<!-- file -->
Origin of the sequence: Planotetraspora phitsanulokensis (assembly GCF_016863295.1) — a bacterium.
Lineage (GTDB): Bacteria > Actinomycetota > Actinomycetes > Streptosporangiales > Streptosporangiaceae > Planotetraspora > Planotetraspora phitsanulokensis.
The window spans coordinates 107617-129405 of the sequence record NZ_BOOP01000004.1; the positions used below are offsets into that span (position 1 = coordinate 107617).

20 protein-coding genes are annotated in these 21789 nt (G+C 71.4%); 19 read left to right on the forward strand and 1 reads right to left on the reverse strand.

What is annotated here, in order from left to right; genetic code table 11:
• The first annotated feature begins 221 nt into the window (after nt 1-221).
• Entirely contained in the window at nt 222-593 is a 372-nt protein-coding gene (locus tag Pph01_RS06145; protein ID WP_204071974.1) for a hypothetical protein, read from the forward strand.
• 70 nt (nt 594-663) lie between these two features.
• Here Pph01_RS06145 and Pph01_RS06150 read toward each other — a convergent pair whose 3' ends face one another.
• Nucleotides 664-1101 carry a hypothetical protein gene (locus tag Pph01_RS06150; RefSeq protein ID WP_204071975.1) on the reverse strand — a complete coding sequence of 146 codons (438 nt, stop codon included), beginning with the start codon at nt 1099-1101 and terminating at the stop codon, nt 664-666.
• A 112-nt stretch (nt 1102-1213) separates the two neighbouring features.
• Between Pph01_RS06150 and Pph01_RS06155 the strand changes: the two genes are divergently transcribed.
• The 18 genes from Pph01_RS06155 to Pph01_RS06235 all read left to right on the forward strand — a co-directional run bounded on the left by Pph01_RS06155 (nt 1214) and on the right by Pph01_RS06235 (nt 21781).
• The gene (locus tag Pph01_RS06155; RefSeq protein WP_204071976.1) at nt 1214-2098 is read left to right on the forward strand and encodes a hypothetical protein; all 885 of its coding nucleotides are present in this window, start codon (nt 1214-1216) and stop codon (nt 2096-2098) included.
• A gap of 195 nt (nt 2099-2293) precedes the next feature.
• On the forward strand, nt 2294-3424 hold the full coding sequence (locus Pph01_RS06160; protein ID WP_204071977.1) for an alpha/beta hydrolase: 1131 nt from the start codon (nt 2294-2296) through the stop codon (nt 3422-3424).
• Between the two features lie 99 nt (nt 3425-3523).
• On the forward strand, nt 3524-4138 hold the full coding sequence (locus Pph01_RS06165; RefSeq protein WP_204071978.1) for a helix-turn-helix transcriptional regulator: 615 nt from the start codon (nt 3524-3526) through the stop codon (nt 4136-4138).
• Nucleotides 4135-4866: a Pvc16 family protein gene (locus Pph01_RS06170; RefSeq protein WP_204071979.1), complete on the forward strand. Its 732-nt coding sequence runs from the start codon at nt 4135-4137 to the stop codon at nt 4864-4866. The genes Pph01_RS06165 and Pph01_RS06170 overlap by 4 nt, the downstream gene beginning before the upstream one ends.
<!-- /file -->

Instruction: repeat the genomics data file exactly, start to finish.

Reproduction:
Origin of the sequence: Planotetraspora phitsanulokensis (assembly GCF_016863295.1) — a bacterium.
Lineage (GTDB): Bacteria > Actinomycetota > Actinomycetes > Streptosporangiales > Streptosporangiaceae > Planotetraspora > Planotetraspora phitsanulokensis.
The window spans coordinates 107617-129405 of the sequence record NZ_BOOP01000004.1; the positions used below are offsets into that span (position 1 = coordinate 107617).

20 protein-coding genes are annotated in these 21789 nt (G+C 71.4%); 19 read left to right on the forward strand and 1 reads right to left on the reverse strand.

What is annotated here, in order from left to right; genetic code table 11:
• The first annotated feature begins 221 nt into the window (after nt 1-221).
• Entirely contained in the window at nt 222-593 is a 372-nt protein-coding gene (locus tag Pph01_RS06145; protein ID WP_204071974.1) for a hypothetical protein, read from the forward strand.
• 70 nt (nt 594-663) lie between these two features.
• Here Pph01_RS06145 and Pph01_RS06150 read toward each other — a convergent pair whose 3' ends face one another.
• Nucleotides 664-1101 carry a hypothetical protein gene (locus tag Pph01_RS06150; RefSeq protein ID WP_204071975.1) on the reverse strand — a complete coding sequence of 146 codons (438 nt, stop codon included), beginning with the start codon at nt 1099-1101 and terminating at the stop codon, nt 664-666.
• A 112-nt stretch (nt 1102-1213) separates the two neighbouring features.
• Between Pph01_RS06150 and Pph01_RS06155 the strand changes: the two genes are divergently transcribed.
• The 18 genes from Pph01_RS06155 to Pph01_RS06235 all read left to right on the forward strand — a co-directional run bounded on the left by Pph01_RS06155 (nt 1214) and on the right by Pph01_RS06235 (nt 21781).
• The gene (locus tag Pph01_RS06155; RefSeq protein WP_204071976.1) at nt 1214-2098 is read left to right on the forward strand and encodes a hypothetical protein; all 885 of its coding nucleotides are present in this window, start codon (nt 1214-1216) and stop codon (nt 2096-2098) included.
• A gap of 195 nt (nt 2099-2293) precedes the next feature.
• On the forward strand, nt 2294-3424 hold the full coding sequence (locus Pph01_RS06160; protein ID WP_204071977.1) for an alpha/beta hydrolase: 1131 nt from the start codon (nt 2294-2296) through the stop codon (nt 3422-3424).
• Between the two features lie 99 nt (nt 3425-3523).
• On the forward strand, nt 3524-4138 hold the full coding sequence (locus Pph01_RS06165; RefSeq protein WP_204071978.1) for a helix-turn-helix transcriptional regulator: 615 nt from the start codon (nt 3524-3526) through the stop codon (nt 4136-4138).
• Nucleotides 4135-4866: a Pvc16 family protein gene (locus Pph01_RS06170; RefSeq protein WP_204071979.1), complete on the forward strand. Its 732-nt coding sequence runs from the start codon at nt 4135-4137 to the stop codon at nt 4864-4866. The genes Pph01_RS06165 and Pph01_RS06170 overlap by 4 nt, the downstream gene beginning before the upstream one ends.